January 7, 2016, by studentcontributor
Medical school admissions — Multi Mini Interviews (MMI)
The University of Nottingham School of Medicine has recently moved from the traditional interview style to the multi mini interview (MMI) format which many universities seem to be doing nowadays.
What is the MMI format like?
From my own experience of the MMI format at Bristol University, the interview took place inside a large hall and consists of mini stations testing different skill sets. Each station lasted approximately six minutes (one minute to read the instructions and five minutes for the actual task) and had a different assessor each time who would score you. After you have finished with one of the stations, you move onto the next station.
For me at Bristol, I had ten stations, so it lasted for one hour. Different universities would have a different number of stations. On average, there is usually eight stations which is how many Nottingham University is using.
What stations are likely to come up?
The stations that I have experienced and little bit of detail and advice about each one:
- Why Medicine? This question is very, very likely to come up. It is essential that you are prepared for this question, as the assessors will want to know why you would like to pursue a career in medicine and that you are enthusiastic. I would recommend having a few points ready beforehand
- Why this university? For this question, it is very important that you know the good points about the course, for example does it offer early clinical experience? Full body dissection? The choice to intercalate?
It is also good to talk about the university itself, for example the campus and the student union.
- Teamwork — What I got asked at Bristol was to talk about an example of when I worked as a team and to explain why teamwork is important in a medical setting. For this task, choose an example of when you worked well as a team and highlight your role within the team. Then link it back to how that is relevant for being a doctor. To impress the examiners, mention that you are going to be working in a multi-disciplinary setting, so it’s essential that you are able to communicate with other staff and to help deliver the best care possible for patients.
- Simulated patient — Universities like to see what you are like in a “real-life” situation. What I had was breaking bad news to a patient. For this, I would recommend that you are empathetic, have an open body language and non-verbal cues also show that you are actively listening to the patient, for example nodding and good eye contact.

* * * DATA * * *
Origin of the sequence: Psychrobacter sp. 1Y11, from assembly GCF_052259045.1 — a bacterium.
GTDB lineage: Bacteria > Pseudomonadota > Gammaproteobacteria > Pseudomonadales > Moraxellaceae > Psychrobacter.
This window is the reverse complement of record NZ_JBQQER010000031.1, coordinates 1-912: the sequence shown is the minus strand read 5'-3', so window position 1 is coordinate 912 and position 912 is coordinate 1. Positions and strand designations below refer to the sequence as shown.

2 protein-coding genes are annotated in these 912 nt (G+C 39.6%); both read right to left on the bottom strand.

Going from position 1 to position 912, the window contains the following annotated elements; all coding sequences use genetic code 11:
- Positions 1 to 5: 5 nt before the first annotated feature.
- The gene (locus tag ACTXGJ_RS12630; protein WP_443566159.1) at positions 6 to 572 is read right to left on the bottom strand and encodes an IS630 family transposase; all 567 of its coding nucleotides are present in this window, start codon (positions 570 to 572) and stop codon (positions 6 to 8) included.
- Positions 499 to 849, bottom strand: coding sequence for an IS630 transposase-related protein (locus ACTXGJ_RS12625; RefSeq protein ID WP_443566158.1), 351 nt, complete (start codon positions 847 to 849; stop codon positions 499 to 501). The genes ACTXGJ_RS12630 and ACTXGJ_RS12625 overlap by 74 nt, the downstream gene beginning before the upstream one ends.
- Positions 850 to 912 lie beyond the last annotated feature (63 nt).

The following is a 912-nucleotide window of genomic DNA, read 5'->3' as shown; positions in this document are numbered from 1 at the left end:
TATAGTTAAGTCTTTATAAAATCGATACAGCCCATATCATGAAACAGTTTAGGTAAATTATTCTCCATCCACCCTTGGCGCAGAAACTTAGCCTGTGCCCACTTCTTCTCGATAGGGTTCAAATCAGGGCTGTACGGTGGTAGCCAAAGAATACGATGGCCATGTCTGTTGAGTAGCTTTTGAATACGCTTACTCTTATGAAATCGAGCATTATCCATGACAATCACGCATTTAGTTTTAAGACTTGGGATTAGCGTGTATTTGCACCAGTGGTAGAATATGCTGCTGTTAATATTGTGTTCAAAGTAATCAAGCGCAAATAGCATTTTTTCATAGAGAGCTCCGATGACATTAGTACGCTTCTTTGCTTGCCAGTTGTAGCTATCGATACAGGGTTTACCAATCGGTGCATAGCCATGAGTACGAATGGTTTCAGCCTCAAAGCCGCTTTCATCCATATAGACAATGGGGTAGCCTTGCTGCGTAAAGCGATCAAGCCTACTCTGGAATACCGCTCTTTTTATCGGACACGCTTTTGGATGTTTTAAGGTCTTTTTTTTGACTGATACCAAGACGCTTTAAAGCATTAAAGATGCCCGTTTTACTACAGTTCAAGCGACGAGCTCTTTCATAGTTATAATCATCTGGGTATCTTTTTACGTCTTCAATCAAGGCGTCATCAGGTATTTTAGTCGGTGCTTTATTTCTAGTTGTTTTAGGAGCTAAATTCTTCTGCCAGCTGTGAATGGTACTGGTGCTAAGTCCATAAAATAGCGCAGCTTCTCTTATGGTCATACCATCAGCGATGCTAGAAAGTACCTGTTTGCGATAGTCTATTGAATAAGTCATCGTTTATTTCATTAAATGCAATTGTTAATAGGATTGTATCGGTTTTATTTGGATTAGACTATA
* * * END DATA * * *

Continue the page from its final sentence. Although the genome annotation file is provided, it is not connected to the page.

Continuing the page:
- Calculations questions — I was quite surprised that this question came up, it asked to work out how much of a substance I would give a patient intra-venously. So to be prepared I would convert units and also brush up on some mental maths as I was not provided a calculator and you write you answers on a piece of A4 papper. I would recommend showing all your working out, as you may be able to get marks even if you have the wrong answer.
- Ethics questions — This is quite a common question to come up in medical interviews, so I would advise you to be aware of the four main ethical principles. Also to impress the examiners, if it is relevant mention consent and capacity.
- Discussion on a recent issue — For this, be aware of recent health issues as they could be brought up for you to discuss and to get your viewpoint on the case, for example the change in contracts for Junior Doctors, NHS budget as well as the Francis report.
- Interpretation of an image — For this station, I was given a patient of a man who had an abnormality in the eye and was asked to describe it. If you get this type of station, I would advise being concise and don’t miss out the obvious such as which side of the face it is affecting.
- Dexterity station — I was quite surprised that this station came up which many found difficult. This usually involves you doing a mini procedure such as threading a large needle in sterile conditions, so this involved wearing gloves and disposing of the needle and gloves appropriately at the end of the station.
- A scenario where you could only offer a life saving treatment (eg an organ transplant) to one patient out of a few — This station tested your judgement skills, try to think out of the box a bit for this station. So for example, you may want to get more information about the patient (so more context), explore if there are other options available, for example, medication that can prolong life, see if you are able in this example to get any other organs from different hospitals or transfer patients to another hospital. As long as you come up with a few options, that would be enough for this station.
Do lots of practice! That’s the only way you can be fully prepared. I advise practising with friends under timed conditions; each friend could be a different station. When I was preparing for my interviews I did mock interviews with my teachers, this made it feel more serious than doing it with friends and is similar to the real interview atmosphere.
Also, getting feedback from those whom you do practice interviews with really helps, as you’re able to know what your strengths are and work on your weaknesses.
I used a structure for answering my questions, for example I made a point, gave a brief example to back this up and explained what I learnt and linked that to being a doctor.
Furthermore, make sure you are up to date with recent health issues as well.
Most importantly, be confident and enthusiastic with your answers as the examiners want to see that you are passionate to be a doctor!